In retirement, the wild card is health care. Nothing can wreck the best of plans like an expensive illness. While those 65 and over can take advantage of Medicare, there are a myriad of myths and misunderstandings about Medicare that can prove costly.
Here’s a look at the myths and the truth.
Don’t expect a freebie. In a survey last year by PlanPrescriber.com, 20 percent of Baby Boomers who responded thought Medicare is free and 14 percent didn’t know. Medicare is not free. There are costs. Most people pay a premium for Part B; prescription drug coverage costs extra, and if you want dental or vision coverage, you’ll need a Medicare Advantage plan that offers enhanced coverage for these needs, says Ross Blair, president of PlanPrescriber.com. Original Medicare does not cover all out of pocket costs for services and medical expenses. For example, once the $162 Part B deductible for 2012 is met, beneficiaries must pay coinsurance ranging from 20-45 percent for certain medical services. To cover additional out of pocket costs not covered by original Medicare, seniors should look at Medicare Advantage plan or a Medicare Supplement plan.
There are rules. Don’t assume you can enroll in a Medicare Supplement plan at any time. Rules vary by state, but as a general matter, someone is guaranteed access to Medicare Supplement (Medi-gap) insurance when they are first eligible for Medicare Part B and for six months after that. Following that time horizon, carriers are usually allowed to ask health questions and to turn down someone’s request for Medigap coverage. So don’t assume that because you are applying for a Medicare Supplement plan that you are guaranteed to receive it. Make sure you apply for coverage during the Medicare Supplement eligibility period.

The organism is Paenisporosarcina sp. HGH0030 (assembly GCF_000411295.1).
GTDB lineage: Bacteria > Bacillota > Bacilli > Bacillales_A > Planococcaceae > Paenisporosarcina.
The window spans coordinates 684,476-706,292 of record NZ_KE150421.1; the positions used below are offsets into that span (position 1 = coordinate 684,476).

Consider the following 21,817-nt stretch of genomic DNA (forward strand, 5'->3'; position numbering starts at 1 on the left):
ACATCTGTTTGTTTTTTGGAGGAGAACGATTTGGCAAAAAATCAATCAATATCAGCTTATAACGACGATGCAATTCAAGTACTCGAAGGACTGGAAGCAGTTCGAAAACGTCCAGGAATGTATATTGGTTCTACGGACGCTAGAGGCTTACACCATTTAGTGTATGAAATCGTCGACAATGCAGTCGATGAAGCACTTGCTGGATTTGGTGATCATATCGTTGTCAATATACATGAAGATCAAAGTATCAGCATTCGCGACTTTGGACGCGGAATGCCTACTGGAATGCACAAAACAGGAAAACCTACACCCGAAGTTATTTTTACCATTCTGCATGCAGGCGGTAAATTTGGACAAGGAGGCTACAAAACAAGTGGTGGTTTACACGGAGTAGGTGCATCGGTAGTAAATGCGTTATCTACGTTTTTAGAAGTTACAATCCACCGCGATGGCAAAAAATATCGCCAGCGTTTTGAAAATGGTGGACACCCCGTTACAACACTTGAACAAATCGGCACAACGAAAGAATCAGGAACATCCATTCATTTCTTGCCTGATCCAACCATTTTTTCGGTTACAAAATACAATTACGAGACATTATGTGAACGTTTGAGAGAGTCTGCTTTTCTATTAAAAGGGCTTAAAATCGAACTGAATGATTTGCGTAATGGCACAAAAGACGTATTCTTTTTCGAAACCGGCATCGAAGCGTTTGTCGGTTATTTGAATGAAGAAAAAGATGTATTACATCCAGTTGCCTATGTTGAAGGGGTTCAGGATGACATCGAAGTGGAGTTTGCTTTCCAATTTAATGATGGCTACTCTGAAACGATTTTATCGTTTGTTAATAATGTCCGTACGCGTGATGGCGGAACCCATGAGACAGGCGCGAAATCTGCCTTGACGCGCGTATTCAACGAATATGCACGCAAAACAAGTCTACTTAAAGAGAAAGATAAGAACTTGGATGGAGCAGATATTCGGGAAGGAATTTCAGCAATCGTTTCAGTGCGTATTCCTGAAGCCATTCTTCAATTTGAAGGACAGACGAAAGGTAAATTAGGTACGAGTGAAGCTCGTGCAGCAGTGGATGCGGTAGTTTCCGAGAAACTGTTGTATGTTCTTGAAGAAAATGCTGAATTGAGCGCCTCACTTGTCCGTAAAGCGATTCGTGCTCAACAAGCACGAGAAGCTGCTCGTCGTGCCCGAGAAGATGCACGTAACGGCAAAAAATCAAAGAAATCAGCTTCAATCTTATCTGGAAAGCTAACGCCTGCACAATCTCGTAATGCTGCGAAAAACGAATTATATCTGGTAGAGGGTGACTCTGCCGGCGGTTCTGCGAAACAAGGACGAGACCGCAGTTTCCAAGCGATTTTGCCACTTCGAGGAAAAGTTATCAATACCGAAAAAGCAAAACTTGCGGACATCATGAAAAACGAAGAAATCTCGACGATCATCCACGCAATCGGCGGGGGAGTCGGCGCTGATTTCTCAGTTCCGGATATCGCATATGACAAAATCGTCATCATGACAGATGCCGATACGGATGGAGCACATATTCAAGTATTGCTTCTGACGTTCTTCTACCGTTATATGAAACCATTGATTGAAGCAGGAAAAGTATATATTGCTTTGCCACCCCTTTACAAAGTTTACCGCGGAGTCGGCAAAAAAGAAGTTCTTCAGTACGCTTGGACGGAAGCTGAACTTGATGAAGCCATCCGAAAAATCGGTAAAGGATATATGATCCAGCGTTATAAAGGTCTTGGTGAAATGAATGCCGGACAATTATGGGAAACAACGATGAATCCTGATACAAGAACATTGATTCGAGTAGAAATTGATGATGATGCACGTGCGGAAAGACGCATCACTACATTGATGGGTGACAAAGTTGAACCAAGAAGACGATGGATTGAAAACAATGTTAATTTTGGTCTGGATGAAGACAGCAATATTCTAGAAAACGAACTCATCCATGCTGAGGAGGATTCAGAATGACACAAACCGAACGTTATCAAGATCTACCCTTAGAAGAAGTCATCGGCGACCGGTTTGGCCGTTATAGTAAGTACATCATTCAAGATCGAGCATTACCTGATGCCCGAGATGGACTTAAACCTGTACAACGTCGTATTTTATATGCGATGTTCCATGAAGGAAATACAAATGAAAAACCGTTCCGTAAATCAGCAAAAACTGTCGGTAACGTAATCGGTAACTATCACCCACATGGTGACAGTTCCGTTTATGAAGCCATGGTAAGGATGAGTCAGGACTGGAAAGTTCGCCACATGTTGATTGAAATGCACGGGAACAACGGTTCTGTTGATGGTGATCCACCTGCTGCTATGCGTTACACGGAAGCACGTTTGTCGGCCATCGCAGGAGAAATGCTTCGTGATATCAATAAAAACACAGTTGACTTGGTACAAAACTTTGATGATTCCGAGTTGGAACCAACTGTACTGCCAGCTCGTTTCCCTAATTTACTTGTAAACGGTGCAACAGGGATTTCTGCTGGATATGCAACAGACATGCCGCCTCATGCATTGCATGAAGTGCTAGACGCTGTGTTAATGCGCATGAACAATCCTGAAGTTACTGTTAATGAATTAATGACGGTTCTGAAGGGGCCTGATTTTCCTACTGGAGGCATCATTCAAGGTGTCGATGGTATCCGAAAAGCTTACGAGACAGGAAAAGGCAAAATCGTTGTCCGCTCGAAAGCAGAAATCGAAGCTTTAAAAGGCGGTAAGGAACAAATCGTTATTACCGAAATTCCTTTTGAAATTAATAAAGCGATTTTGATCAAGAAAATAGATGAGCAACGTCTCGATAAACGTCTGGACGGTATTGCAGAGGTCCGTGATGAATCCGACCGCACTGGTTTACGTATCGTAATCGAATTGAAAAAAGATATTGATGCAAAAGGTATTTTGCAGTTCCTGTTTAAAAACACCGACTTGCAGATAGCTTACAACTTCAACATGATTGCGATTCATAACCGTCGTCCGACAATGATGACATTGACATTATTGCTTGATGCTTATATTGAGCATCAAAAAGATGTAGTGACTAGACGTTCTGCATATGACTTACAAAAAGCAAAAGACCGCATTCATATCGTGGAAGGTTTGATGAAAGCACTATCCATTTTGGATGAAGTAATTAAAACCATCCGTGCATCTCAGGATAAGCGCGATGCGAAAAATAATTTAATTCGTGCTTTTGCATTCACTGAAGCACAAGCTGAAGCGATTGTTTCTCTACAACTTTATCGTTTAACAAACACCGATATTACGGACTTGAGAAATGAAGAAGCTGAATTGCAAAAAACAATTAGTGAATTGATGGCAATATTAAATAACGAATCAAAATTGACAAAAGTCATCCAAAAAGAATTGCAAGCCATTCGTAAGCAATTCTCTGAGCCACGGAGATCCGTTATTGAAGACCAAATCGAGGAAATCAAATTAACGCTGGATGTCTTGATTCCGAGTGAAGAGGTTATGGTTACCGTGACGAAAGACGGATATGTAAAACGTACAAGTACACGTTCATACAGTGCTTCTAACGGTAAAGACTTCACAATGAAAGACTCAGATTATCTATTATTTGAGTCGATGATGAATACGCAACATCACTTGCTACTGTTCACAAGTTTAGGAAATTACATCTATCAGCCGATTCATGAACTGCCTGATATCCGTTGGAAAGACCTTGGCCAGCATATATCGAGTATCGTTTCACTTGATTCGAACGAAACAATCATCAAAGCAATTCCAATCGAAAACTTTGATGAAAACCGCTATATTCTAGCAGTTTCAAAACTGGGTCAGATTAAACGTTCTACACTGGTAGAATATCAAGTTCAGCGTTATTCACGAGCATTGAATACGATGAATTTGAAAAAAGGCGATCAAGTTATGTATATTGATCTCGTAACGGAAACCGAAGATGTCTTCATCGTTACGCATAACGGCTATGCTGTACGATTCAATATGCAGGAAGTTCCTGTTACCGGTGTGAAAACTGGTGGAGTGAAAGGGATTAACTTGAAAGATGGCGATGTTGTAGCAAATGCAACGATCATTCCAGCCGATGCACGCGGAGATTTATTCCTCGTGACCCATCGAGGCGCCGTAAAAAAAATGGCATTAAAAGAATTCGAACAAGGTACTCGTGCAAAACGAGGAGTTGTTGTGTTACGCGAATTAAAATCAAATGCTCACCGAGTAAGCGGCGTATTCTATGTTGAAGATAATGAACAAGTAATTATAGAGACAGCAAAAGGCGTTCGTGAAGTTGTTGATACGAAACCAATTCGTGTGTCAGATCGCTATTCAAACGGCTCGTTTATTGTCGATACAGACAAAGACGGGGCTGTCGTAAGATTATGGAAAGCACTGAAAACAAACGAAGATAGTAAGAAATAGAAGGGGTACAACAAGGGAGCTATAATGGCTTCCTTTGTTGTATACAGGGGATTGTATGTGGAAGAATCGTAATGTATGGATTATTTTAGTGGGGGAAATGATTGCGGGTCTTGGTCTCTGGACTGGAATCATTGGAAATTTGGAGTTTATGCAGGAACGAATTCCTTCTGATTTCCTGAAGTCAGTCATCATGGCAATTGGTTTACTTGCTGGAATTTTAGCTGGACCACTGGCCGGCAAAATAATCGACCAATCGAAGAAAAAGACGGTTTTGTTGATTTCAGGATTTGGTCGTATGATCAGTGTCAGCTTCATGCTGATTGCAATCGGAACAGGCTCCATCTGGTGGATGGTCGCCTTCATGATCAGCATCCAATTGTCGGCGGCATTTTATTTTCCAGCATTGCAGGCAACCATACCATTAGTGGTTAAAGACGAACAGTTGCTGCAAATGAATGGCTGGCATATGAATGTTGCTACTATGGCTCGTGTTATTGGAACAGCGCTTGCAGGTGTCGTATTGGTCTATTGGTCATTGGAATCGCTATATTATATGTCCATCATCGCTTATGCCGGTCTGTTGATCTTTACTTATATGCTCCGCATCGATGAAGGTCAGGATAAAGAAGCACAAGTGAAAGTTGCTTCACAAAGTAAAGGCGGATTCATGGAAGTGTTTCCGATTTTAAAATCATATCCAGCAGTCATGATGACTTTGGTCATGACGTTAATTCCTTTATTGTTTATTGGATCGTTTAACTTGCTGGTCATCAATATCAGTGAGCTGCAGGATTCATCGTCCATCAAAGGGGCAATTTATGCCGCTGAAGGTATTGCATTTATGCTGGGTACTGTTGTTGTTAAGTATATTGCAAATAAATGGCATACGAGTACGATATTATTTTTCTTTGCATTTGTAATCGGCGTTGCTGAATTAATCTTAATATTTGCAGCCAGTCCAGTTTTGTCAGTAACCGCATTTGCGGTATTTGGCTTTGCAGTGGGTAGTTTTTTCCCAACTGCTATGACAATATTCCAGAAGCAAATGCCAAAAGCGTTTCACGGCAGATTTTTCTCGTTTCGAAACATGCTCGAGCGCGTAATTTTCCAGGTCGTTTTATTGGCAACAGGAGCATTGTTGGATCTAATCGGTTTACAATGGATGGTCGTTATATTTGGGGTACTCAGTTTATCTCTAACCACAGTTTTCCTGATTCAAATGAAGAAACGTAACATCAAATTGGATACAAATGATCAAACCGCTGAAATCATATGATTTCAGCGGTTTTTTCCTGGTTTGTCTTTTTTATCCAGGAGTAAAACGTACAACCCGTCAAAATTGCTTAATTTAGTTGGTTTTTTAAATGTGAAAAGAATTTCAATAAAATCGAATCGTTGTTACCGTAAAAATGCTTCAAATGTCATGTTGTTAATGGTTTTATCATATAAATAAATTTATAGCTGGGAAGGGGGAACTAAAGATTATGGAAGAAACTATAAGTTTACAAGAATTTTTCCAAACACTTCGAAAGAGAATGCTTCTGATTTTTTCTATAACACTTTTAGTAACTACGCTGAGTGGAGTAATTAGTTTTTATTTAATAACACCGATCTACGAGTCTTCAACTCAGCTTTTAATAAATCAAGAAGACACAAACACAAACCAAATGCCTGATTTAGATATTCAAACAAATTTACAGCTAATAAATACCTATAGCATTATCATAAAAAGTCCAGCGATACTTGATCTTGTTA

Know the rules. You can’t get an endless supply of drugs. There are “cost utilization measures,” which means there are drug limitations. In some cases, a health plan that offers prescription drug coverage may place limits on the cases in which certain medications are covered. Therefore, while you may assume your drug is covered, it may only be covered after prior authorization, step therapy (where your doctor must first try other, alternative medications to see if they work), or in certain doses and quantities (for example, only 10 milligrams per month of Lipitor, but not 100). Look for comparison tools that allow you to view drug limitations for Medicare Part D plans by specific region, such as that found on PlanPrescriber.com.
Things change. Check your Medicare Part D Prescription Drug Plan and Medicare Advantage plan each year, because insurers may change drug formularies each year, warns Blair. “Not only do you want to make sure you enroll in a Part D plan that covers your medications, but you may find that new Part D plans are available with lower cost sharing, premiums and or deductions,” he says. Stay abreast of changes. Go to the source, www.medicare.gov for the best information.
Switch to generics. When available, generic equivalents can save money. Through the end of 2011 into 2012, a number of brand name drugs, such as Lipitor and Plavix are expected to come off patent. Check for each brand name drug you use to see if there is a generic equivalent. If so, speak to your doctor about switching to the generic and see if you can save money in the process.
Pick the right plan. One size does not fit all. Selecting the Medicare Advantage plan that best matches your prescription drug utilization is huge. However, there are other factors that you should count too. For example, pay attention to deductibles, co-pays, co-insurance out-of-pocket limits and physician networks, when comparing networks side-by-side. Most Medicare prescription drug plans have sizeable pharmacy networks available, but there are others that leave much to be desired. Before you select a plan, make sure the plan has a participating pharmacy that meets your needs, whether that is: convenience of location, preference of pharmacist or the best prices.
Medicare is not a magic pill, but if you know how to play the game, it can be a lifesaver for controlling costs in your retirement years.